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Is there a correct gender-neutral, singular pronoun (“his” versus “her” versus “their”)?
Gender neutral reflexive pronoun — equivalent to “himself” and “herself”

I am thinking "themself" is a very old deprecated way of saying this. What would be more proper?

An example would be:

One does not simply build Rome themself.

It just seems awkward with "themself."

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How about oneself? –  cornbread ninja 麵包忍者 May 23 '12 at 17:18
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I'm not sure deprecated means what you think it does. –  JLG May 23 '12 at 17:21
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What JLG said. Personally, I think themself/themselves is more common today than it ever was. It used to be a somewhat "dialectal/informal" usage, but its PC gender-neutral qualities are helping it to gain currency. –  FumbleFingers May 23 '12 at 18:08
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The pairs are one + oneself, not one + themself. If someone asked you whether they could do it for themself, that is different from whether one should ask whether one can do it for oneself. See? –  tchrist May 24 '12 at 16:17
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marked as duplicate by TimLymington, Mahnax, Matt Эллен, tchrist, JSBձոգչ May 23 '12 at 18:49

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2 Answers

up vote 2 down vote accepted

Singular they is a usage hallowed by time, and, since reflexive pronouns are inflected on both the pronoun root and the -self/-selves reflexive suffix (e.g, my[sg]-self[sg] vs our[pl]-selves[pl]), the correct reflexive for singular they is themself.

Dictionaries, by the way, are not reliable sources for grammar, just as grammars are not reliable sources for lexical meaning.

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I treat the OED as, among other things, a corpus, if a rather specialised kind of corpus. –  Barrie England May 23 '12 at 18:35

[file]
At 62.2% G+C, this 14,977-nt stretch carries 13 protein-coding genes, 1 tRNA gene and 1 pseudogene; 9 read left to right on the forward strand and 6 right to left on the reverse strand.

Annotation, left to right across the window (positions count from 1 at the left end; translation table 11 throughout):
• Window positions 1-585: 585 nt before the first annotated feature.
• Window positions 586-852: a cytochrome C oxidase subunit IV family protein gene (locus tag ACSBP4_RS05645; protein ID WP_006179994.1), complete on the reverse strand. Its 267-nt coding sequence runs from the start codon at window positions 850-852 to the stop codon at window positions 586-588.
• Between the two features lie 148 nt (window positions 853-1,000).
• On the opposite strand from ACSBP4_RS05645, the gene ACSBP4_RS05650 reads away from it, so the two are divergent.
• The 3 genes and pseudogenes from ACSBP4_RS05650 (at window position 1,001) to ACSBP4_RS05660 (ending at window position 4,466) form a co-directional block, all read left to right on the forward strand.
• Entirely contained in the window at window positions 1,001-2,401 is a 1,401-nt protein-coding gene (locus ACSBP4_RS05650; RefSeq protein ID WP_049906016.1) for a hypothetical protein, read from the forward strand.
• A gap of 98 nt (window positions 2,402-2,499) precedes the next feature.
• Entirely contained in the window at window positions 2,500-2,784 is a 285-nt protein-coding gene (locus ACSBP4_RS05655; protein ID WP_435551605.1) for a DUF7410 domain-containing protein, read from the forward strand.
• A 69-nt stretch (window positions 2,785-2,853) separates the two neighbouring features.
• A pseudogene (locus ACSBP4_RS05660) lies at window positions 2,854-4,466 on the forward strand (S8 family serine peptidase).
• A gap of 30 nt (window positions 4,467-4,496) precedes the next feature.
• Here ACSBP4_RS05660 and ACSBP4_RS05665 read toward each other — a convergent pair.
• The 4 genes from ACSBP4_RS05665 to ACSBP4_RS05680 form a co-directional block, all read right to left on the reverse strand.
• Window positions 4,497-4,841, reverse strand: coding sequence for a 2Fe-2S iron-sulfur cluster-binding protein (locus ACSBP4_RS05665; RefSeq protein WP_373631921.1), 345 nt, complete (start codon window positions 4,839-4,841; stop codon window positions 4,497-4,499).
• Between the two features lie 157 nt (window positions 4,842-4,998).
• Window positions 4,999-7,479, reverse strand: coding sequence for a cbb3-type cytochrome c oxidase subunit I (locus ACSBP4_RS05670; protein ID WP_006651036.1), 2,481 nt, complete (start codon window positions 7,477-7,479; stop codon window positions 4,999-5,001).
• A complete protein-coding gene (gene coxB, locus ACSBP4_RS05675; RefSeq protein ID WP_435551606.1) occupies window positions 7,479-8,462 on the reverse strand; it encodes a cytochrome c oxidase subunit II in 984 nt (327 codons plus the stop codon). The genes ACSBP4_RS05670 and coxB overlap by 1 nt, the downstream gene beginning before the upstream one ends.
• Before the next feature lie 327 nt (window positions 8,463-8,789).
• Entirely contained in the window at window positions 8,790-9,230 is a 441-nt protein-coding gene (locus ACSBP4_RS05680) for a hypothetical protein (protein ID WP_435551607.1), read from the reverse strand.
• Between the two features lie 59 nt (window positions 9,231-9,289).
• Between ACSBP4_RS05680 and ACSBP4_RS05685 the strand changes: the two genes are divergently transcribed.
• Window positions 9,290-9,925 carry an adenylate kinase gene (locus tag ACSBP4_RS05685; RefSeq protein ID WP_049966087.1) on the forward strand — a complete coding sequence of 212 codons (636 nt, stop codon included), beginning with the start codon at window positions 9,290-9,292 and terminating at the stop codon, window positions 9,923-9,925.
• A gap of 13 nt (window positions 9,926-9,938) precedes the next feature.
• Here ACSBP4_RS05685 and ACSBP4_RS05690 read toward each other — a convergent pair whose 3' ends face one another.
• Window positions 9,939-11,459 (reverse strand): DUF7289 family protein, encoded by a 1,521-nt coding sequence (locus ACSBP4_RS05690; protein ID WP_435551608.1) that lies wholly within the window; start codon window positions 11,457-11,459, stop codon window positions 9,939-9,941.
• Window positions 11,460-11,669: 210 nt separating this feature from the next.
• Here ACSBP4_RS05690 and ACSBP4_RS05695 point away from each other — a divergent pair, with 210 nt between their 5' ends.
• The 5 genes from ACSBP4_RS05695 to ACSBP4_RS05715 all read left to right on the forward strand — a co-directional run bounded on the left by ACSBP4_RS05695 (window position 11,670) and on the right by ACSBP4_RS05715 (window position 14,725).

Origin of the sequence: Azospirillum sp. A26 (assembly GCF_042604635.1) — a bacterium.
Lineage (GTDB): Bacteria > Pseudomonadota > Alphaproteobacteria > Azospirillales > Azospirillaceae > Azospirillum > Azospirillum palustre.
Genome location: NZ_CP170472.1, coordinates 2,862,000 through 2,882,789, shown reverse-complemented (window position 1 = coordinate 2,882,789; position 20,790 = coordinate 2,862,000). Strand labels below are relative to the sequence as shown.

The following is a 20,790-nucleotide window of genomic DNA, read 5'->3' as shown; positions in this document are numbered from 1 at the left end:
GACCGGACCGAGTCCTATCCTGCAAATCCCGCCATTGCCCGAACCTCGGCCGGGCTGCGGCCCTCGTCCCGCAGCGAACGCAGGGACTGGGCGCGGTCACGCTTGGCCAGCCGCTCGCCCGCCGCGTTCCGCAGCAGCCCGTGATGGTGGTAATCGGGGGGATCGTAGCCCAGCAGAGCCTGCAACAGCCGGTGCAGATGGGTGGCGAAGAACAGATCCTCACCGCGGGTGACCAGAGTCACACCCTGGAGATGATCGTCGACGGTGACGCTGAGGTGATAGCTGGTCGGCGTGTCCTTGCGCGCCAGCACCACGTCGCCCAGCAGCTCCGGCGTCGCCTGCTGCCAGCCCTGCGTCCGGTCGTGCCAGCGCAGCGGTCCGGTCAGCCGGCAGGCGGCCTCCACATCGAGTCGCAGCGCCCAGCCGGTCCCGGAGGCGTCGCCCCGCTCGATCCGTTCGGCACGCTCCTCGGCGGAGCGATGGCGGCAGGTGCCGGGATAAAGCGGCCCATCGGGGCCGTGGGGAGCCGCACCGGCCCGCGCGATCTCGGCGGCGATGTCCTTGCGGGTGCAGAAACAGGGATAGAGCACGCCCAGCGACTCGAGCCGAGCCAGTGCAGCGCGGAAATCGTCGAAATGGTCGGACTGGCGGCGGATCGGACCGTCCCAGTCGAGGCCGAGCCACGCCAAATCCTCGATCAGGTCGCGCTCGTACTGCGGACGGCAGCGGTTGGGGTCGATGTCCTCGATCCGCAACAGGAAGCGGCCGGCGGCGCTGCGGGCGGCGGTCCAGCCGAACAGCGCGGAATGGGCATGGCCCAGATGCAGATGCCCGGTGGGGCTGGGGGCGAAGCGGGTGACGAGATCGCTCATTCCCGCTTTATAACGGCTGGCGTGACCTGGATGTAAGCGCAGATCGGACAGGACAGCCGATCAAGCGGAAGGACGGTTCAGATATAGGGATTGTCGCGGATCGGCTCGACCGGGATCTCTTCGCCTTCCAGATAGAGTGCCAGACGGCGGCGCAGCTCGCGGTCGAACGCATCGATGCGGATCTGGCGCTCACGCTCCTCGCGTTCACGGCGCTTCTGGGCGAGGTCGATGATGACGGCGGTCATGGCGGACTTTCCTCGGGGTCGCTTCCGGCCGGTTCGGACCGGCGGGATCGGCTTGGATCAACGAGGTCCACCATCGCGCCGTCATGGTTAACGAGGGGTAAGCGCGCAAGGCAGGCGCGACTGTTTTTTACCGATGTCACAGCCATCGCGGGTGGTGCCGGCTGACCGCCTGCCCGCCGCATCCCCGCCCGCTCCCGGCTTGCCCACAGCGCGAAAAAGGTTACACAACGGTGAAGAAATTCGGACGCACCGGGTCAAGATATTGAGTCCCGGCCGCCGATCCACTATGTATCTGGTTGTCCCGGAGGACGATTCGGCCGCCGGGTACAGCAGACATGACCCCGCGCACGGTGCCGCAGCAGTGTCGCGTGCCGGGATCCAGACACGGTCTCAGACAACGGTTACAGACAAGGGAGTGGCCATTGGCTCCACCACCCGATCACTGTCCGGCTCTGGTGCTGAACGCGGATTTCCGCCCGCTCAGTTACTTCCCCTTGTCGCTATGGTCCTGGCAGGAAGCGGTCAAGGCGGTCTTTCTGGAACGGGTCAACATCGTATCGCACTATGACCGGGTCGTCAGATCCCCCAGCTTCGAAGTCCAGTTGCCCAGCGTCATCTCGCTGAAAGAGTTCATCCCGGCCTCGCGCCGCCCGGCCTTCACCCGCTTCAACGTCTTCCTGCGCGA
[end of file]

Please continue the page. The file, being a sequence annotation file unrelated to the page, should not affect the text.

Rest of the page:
I found 41 occurrences in the OED, from Caxton's 1483 "Humble themself the one ageynst the other", to a 1978 quotation from American Speech "Personal singular you similarly takes what is formally a plural verb form (are, were), as do French vous, German Sie, and Russian vy; as with singular they-themself, this `pluralization' of singular you can be said to follow reflexivization (whence a plural verb but a singular reflexive yourself)." –  John Lawler May 23 '12 at 19:00
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The reflexive and emphatic pronoun is themselves. The OED has no entry for themself. An example of its use in the way you have in mind might be:

If a student needs to ask for permission to leave the campus during the week, they must do it themselves, and not ask a fellow student to do it on their behalf.

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That example sentence would become much less awkward if you simply replaced "a student" with "students". I know this site tends to be a strong proponent of singular they, but that doesn't mean it should be used at every opportunity. –  Marthaª May 23 '12 at 18:10
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Google Books claims 939K entries for themself, and 1590K for theirself. I don't have a problem with either, regardless of OED. –  FumbleFingers May 23 '12 at 18:14
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@FumbleFingers: I was reporting the OED, not necessarily commending it for its lack of an entry for 'themself'. FWIW, the COCA has 96 records for 'themself' (BNC 26), 23 for 'theirself' (BNC 16), 41 for 'theirselves' (40 ) and 91825 for 'themsleves' (BNC 23012). –  Barrie England May 23 '12 at 18:47
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@FumbleFingers The OED actually mentions themself under its themselves headword, saying “in Standard English themself was the normal form to c1540, but disappeared c1570”. It occurs in 52 citations. Burchfield mentions it. I think it is not very uncommon these days, where people use themself when the antecedent is “singular they”. I wouldn’t consider themselves wrong, but this may someday change: we don’t say yourselves for a single person any longer. –  tchrist May 23 '12 at 18:48
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@tchrist: Thanks for your more thorough research. But 'not very uncommon'? The corpora suggest otherwise. –  Barrie England May 23 '12 at 18:53
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